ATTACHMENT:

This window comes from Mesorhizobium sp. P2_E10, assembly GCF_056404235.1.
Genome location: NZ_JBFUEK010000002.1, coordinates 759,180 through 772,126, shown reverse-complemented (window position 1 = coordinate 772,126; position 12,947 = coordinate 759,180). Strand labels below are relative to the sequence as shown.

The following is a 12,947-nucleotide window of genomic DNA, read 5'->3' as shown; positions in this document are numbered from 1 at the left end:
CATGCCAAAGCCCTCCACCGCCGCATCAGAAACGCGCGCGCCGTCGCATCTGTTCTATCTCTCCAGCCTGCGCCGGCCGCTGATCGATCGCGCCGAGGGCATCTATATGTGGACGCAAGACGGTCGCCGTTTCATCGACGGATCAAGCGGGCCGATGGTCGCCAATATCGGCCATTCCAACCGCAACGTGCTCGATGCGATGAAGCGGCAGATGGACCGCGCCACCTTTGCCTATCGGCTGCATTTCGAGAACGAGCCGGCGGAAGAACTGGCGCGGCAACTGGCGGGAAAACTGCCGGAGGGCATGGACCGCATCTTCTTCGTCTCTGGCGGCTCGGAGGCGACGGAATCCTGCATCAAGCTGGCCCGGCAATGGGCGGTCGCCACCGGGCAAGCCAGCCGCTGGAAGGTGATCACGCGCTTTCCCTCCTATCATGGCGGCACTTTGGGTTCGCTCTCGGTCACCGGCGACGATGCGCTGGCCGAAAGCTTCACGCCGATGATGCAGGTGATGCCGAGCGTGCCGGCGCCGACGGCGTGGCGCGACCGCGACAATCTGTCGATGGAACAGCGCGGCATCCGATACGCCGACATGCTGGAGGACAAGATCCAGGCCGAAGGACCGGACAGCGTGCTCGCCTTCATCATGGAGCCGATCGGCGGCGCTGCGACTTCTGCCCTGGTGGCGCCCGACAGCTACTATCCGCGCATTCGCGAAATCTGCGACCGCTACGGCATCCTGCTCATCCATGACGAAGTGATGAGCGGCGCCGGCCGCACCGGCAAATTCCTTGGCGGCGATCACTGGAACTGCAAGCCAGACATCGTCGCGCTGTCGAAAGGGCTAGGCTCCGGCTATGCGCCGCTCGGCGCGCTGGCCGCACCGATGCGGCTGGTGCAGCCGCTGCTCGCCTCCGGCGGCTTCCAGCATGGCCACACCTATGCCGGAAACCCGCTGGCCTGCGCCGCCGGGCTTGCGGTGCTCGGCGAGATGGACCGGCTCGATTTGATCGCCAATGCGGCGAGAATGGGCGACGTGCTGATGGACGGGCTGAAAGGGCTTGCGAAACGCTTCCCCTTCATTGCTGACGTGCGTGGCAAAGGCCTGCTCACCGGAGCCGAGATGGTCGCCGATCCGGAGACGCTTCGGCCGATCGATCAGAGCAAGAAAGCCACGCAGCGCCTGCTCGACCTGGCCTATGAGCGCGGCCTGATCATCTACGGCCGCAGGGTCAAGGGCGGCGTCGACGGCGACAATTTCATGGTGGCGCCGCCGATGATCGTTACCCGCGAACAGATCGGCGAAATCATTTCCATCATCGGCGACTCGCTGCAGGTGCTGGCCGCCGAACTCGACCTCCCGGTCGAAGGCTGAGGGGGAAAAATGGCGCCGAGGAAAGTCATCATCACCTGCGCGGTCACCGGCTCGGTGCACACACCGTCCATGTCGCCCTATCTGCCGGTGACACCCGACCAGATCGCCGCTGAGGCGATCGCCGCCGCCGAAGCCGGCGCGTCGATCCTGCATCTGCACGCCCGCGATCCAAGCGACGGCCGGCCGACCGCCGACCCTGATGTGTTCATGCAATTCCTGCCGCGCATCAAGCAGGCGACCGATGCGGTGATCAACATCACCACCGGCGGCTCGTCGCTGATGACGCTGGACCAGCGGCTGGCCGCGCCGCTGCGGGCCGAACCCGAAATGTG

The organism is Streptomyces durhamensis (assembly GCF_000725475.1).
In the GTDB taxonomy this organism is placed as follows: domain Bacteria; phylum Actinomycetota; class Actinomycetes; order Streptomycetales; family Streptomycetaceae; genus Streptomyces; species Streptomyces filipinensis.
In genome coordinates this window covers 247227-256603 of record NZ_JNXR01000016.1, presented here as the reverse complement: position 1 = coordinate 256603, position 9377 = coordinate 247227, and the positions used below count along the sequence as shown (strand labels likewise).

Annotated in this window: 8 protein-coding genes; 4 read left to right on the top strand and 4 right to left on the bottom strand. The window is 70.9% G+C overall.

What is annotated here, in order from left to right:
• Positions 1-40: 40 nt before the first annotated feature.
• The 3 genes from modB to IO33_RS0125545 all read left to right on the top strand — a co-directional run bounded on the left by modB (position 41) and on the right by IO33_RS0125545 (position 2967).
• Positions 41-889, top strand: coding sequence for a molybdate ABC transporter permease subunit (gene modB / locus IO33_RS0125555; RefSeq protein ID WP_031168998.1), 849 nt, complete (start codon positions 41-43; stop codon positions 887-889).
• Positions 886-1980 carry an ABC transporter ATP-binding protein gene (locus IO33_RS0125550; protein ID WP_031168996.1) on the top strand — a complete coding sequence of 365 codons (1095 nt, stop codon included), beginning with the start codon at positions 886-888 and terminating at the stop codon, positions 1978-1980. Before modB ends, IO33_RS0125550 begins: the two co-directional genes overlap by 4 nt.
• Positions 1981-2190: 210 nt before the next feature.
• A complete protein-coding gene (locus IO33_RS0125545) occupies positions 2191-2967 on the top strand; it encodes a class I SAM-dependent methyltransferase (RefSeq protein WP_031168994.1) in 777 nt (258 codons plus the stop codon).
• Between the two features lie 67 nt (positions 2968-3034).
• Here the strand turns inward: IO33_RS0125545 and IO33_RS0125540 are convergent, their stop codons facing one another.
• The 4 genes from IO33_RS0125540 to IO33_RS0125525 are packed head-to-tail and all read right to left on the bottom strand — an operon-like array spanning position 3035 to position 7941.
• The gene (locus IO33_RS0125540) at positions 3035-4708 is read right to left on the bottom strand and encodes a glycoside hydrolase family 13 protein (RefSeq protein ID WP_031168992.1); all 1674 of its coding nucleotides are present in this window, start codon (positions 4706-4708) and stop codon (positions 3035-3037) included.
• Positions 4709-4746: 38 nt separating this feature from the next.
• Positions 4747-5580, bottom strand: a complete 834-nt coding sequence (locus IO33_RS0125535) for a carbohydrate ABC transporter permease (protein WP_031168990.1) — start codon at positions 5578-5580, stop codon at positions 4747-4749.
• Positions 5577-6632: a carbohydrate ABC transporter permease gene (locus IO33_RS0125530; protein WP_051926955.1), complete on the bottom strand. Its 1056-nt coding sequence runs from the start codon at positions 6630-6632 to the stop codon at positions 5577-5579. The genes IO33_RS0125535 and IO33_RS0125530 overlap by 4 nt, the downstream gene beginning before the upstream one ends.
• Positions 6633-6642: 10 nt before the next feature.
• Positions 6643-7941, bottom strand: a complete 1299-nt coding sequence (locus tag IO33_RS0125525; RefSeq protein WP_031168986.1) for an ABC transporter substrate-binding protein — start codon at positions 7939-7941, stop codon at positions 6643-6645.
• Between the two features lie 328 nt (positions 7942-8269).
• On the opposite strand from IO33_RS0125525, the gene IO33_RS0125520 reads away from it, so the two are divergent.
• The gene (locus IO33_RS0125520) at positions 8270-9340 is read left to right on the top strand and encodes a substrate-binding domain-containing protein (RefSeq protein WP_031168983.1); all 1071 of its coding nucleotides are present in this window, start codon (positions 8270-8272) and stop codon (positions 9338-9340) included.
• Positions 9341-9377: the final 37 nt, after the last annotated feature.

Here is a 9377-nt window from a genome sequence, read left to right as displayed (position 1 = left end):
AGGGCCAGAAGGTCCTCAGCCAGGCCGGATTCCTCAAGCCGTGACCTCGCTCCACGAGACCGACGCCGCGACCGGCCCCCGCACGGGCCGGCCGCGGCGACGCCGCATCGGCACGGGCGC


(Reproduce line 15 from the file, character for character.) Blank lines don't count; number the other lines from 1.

• A complete protein-coding gene (locus IO33_RS0125545) occupies positions 2191-2967 on the top strand; it encodes a class I SAM-dependent methyltransferase (RefSeq protein WP_031168994.1) in 777 nt (258 codons plus the stop codon).